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Have temporary loss of hearing. How does it affect the body?

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General & Family Physician
Practicing since : 2001
Answered : 10287 Questions
Hi Doctor: I have a temporary loss of hearing that comes and goes. I was hit with ultra high frequency (300mhz to 400mhz) that you can not hear. The cause is a temporary feeling of hearing loss like the ear is full of water, or plug up. When I scratch around the ear and down the neck I get the sound of a echo up the nerve in the ear. How is the frequency closing up my ear so I can't hear? affecting the nerve, constrict the blood artery, or constrict the muscles.
Posted Sat, 9 Feb 2013 in Ear, Nose and Throat Problems
Answered by Dr. Michelle Gibson James 32 minutes later
Hi, thanks for using healthcare magic

Hearing loss is classified as conductive or sensorineural. Conductive hearing loss is caused by anything that decreases the transmission of sound from the outside world to the cochlea (this is part of the ear that is actually the end organ in hearing).
Sensorineural hearing loss can result from disruptions at or after the cochlea, it can also result from problems with the nerve involved in hearing.

Doctors normally perform certain examinations to determine which type of hearing loss is present.

Noise induced hearing loss is a common cause of sensorineural hearing loss. It results from damage to the cochlea, this would be the reason for your hearing loss.

I hope this helps, feel free to ask any other questions
Above answer was peer-reviewed by
Follow-up: Have temporary loss of hearing. How does it affect the body? 12 hours later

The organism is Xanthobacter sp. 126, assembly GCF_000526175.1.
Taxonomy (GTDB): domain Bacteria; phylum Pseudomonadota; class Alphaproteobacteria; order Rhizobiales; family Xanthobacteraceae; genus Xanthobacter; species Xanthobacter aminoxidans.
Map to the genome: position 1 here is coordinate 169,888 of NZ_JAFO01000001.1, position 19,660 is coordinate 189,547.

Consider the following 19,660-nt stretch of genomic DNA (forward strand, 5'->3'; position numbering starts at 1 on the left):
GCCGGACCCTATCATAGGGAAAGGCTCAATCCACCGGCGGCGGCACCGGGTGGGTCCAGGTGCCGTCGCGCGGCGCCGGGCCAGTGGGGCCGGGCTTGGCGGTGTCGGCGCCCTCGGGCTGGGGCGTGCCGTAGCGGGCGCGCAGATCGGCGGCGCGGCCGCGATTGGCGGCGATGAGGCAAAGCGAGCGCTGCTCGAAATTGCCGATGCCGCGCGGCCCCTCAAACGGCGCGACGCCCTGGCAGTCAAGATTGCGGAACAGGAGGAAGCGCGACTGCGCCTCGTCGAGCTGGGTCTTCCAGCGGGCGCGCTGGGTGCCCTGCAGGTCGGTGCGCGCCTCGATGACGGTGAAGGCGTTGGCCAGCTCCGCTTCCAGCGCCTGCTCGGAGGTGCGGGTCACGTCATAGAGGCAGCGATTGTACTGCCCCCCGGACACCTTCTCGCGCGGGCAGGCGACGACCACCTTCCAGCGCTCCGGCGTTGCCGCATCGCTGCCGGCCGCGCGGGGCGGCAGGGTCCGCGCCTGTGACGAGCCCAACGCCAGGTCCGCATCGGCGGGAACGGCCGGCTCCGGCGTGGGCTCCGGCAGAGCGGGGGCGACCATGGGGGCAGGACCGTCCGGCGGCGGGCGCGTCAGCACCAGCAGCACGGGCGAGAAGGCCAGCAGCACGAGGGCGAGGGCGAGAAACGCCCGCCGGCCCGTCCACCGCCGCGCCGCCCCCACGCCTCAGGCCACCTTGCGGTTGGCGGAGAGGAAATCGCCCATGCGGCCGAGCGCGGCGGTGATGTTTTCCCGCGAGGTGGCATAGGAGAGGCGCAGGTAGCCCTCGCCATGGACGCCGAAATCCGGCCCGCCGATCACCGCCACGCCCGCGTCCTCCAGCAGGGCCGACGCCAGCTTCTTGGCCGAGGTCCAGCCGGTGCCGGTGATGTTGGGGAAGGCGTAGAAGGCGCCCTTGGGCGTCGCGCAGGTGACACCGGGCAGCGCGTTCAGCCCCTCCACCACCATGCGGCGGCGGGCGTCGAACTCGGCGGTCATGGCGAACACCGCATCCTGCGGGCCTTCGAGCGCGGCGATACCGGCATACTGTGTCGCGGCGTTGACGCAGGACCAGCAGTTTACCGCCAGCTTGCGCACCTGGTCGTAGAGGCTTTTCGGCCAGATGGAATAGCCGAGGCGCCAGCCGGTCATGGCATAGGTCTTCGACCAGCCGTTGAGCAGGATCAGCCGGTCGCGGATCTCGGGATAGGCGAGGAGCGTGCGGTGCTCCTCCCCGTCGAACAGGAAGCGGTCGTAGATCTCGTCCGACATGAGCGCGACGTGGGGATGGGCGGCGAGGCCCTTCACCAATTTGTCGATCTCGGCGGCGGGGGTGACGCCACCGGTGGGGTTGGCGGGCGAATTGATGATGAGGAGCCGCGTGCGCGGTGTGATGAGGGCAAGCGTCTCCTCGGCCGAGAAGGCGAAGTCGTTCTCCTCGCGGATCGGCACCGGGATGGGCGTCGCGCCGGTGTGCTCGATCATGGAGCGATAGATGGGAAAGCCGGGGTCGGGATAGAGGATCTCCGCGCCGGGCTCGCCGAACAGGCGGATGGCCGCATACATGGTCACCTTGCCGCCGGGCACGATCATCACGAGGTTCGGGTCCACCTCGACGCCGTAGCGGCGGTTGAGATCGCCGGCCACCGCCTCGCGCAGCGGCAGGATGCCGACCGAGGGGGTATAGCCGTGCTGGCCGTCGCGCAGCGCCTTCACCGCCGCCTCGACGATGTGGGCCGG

Hi Doctor: To be more specific, when this frequency hits my ear I lose hearing completely in one ear. Within one or two days my hearing comes back to normal, and when I get hit with the frequency again I lose it completely again. My question is have you done any study on what causes this temporary loss? What is this frequency doing? Is it hitting the nerve, the muscle, or constricting the blood vessel? What ever it is doing, it is only blocking up the ear temporary. The cure for me is to find out who in my neighborhood is using a high frequency transmitter.
Answered by Dr. Michelle Gibson James 14 minutes later
Hi, hearing is not related to muscles or blood vessels mainly. It is related to anything obstructing the passage of sound to the inner ear (a mass or wax) or any damage to the cochlea , 8th cranial nerve or brain.
So the hearing loss cannot be related to an acute event with either muscles or blood vessels..
The loss of hearing is related to the cochlea, it is unlikely that it is causing acute damage to the nerve or brain.

Temporary hearing loss has been documented previously but the assault on your ears continues it increases the risk that it may eventually become permanent.

You can consider visiting your ENT specialist, if possible, for an assessment.
Above answer was peer-reviewed by
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